In Cold Case Christianity, I discussed the careful transmission of Biblical texts. A number of my cold case investigations began with a careful examination of the original police reports and records. I got these documents from the police Records Division, where they were carefully collected and maintained for many years. Careful protocols were established to guarantee the preservation of these documents. In one particular case, I had the chance to test this preservation process. After retrieving a report from Records, I called the original detective to ask a series of questions. This particular detective was conscientious enough to keep copies of his reports from his unsolved cases. He brought his copy with him for our interview. My copy from records was exactly the same as the detective’s. The Records Division had done its job, maintaining an accurate and reliable copy of the original documents for over 30 years.
As it turns out, we can examine the competency of the ancient Jewish “Records Division” and test the ability of ancient scribes to accurately copy (and maintain) the Old Testament with a similar comparison. It’s clear the Jews guarded Scripture with extreme care and precision. The Old Testament Scriptures were revered and protected, largely because early believers considered them to be the holy Word of God. The Masoretic tradition gives us a glimpse into the obsessive care Jewish scribes historically took with their sacred texts. Scribes known as the Masoretes (a group of Jewish copyists living and working primarily in Tiberias and Jerusalem) took over the precise job of copying the ancient Scripture and transmitting it for later generations.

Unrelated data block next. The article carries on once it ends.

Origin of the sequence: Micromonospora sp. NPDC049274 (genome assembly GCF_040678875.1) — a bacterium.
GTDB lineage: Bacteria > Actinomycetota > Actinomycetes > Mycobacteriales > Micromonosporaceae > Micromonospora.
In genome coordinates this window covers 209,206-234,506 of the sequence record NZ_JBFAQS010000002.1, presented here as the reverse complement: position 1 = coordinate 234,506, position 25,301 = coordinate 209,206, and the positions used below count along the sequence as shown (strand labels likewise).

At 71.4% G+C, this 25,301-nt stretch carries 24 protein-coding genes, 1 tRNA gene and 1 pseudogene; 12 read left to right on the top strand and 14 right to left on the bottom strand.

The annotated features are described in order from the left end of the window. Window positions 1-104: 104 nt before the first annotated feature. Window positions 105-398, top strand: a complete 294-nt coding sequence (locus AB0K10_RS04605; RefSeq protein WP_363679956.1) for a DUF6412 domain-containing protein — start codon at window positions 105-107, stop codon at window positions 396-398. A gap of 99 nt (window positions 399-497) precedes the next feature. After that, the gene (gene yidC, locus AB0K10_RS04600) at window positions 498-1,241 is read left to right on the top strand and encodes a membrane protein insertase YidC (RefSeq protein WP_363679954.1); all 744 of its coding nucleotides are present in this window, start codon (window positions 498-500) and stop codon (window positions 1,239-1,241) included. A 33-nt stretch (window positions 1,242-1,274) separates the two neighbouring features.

The discovery of the Dead Sea Scrolls in Qumran confirms their amazing ability. In 1947, a Bedouin herdsman found some unusual clay jars in caves near the valley of the Dead Sea. The jars contained a number of scrolls revealing the religious beliefs of monastic farmers who lived in the valley from 150 BC to AD 70. When this group saw the Romans invade the region, they apparently put their cherished scrolls in the jars and hid them in the caves. The Dead Sea Scrolls contain fragments of almost every book in the Old Testament, and most importantly, a complete copy of the book of Isaiah. This scroll was dated to approximately 100 BC; it was incredibly important to historians and textual experts because it was approximately one thousand years older than any Masoretic copy of Isaiah. The Dead Sea Scroll version of Isaiah allowed scholars to compare the text over this period of time to see if copyists had been conscientious. Scholars were amazed by what they discovered.
According to Gleason Archer (author of A Survey of Old Testament Introduction), a comparison of the Qumran manuscripts of Isaiah “proved to be word for word identical with our standard Hebrew Bible in more than 95 percent of the text.” Some of the 5 percent differences were simply a matter of spelling (like you might experience when using the word favor instead of favour). Some were grammatical differences (like the presence of the word and to connect two ideas or objects within a sentence). Finally, some were the addition of a word for the sake of clarity (like the addition of the Hebrew word for “light” to the end of verse 53:11, following “they shall see”). None of these grammatical variations changed the meaning of the text in any way.
What compelled the ancient scribes to treat these documents with such precision and meticulous care? It was clearly their belief the documents themselves were sacred and given to them by God. The ancient Jewish scribes didn’t have access to photocopiers, microfiche, or digital imaging like modern police-department Records Divisions do, but they understood the importance of Divine record keeping, and they used the first-century equivalent in technology (the meticulous tradition of their Masoretes) to carefully guarantee the accuracy of the texts.